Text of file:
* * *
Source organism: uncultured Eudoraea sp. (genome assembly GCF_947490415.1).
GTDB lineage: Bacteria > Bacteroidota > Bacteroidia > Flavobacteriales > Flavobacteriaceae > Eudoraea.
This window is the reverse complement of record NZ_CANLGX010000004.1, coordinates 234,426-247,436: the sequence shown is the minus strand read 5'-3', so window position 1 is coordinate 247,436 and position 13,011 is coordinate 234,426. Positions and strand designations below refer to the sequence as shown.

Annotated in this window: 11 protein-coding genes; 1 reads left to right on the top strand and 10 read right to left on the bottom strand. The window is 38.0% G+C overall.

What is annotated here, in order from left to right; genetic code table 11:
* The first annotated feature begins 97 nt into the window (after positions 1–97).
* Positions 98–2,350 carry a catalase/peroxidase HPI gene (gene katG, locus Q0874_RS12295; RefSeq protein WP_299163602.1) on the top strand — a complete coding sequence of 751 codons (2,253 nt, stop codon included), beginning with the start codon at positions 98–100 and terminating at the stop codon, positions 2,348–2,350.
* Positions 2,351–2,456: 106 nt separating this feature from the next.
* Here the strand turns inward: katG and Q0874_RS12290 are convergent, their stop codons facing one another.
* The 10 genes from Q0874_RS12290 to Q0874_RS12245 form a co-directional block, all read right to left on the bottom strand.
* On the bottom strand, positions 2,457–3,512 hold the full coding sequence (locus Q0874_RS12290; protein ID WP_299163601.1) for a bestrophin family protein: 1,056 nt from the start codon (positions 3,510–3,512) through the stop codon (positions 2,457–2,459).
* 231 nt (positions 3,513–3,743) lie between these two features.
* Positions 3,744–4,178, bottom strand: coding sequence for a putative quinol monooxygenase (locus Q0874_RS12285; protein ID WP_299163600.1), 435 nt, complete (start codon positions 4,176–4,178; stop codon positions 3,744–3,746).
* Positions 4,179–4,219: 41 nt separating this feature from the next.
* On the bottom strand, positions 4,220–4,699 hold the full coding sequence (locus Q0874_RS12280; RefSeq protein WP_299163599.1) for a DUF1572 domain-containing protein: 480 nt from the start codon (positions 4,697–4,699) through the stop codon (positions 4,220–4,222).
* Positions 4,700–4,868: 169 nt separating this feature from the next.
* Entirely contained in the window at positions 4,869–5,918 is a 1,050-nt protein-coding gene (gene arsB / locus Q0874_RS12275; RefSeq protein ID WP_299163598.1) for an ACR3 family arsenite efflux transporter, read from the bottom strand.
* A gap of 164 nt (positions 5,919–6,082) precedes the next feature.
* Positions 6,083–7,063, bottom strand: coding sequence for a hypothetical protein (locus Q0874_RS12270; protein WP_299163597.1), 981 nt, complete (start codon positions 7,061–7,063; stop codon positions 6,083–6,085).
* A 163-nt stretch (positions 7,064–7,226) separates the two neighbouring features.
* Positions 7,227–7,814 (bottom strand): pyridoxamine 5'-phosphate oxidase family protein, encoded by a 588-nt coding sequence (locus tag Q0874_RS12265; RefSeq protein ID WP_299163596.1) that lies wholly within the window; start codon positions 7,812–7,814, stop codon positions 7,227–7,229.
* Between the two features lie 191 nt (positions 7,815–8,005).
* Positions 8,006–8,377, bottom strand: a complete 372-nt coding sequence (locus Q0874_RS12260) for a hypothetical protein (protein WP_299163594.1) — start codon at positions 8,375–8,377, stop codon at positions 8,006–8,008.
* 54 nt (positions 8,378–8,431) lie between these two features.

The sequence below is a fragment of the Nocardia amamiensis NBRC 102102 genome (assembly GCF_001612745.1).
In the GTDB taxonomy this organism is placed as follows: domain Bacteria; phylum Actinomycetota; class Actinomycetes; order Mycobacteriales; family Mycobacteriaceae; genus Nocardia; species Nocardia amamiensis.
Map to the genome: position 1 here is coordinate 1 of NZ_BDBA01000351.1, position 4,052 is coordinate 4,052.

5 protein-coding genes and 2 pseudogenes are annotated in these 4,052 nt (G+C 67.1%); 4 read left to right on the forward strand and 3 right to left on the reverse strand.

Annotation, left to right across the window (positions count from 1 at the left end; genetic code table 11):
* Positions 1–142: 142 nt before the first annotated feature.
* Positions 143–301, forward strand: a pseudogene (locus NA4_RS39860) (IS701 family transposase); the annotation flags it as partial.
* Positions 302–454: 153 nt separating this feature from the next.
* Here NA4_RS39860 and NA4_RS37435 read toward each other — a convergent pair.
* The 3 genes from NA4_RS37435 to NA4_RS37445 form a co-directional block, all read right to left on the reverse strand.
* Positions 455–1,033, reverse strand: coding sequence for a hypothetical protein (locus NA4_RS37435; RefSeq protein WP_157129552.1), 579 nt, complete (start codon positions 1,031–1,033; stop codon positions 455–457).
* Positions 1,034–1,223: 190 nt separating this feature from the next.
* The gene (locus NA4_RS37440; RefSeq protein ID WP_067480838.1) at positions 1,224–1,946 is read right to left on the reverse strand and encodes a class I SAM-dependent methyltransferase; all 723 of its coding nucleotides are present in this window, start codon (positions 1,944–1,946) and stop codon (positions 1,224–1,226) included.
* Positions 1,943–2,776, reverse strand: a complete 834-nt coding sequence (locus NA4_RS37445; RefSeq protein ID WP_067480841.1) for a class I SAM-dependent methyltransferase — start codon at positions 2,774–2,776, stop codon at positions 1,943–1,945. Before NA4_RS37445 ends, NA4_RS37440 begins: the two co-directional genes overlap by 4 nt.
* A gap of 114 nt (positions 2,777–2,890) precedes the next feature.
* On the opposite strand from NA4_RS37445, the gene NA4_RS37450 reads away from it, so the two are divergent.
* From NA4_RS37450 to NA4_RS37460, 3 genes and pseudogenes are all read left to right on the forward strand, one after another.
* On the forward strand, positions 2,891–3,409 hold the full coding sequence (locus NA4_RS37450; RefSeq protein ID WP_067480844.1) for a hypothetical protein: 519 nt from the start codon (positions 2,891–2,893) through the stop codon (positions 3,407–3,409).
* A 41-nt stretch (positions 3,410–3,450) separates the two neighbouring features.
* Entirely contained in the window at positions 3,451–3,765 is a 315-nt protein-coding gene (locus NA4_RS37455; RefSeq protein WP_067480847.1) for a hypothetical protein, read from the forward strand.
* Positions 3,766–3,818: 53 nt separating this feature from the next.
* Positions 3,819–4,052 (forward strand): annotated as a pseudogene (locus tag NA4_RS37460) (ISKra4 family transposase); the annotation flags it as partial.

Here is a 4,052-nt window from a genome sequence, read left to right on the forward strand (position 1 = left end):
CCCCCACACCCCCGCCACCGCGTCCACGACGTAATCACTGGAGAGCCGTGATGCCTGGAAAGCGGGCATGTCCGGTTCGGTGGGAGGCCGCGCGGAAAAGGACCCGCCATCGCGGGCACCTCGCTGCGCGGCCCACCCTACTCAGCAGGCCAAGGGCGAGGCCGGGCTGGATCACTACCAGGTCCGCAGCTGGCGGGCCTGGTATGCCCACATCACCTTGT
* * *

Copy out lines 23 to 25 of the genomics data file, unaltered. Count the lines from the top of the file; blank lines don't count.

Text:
* Positions 8,006–8,377, bottom strand: a complete 372-nt coding sequence (locus Q0874_RS12260) for a hypothetical protein (protein WP_299163594.1) — start codon at positions 8,375–8,377, stop codon at positions 8,006–8,008.
* 54 nt (positions 8,378–8,431) lie between these two features.

The sequence below is a fragment of the Nocardia amamiensis NBRC 102102 genome (assembly GCF_001612745.1).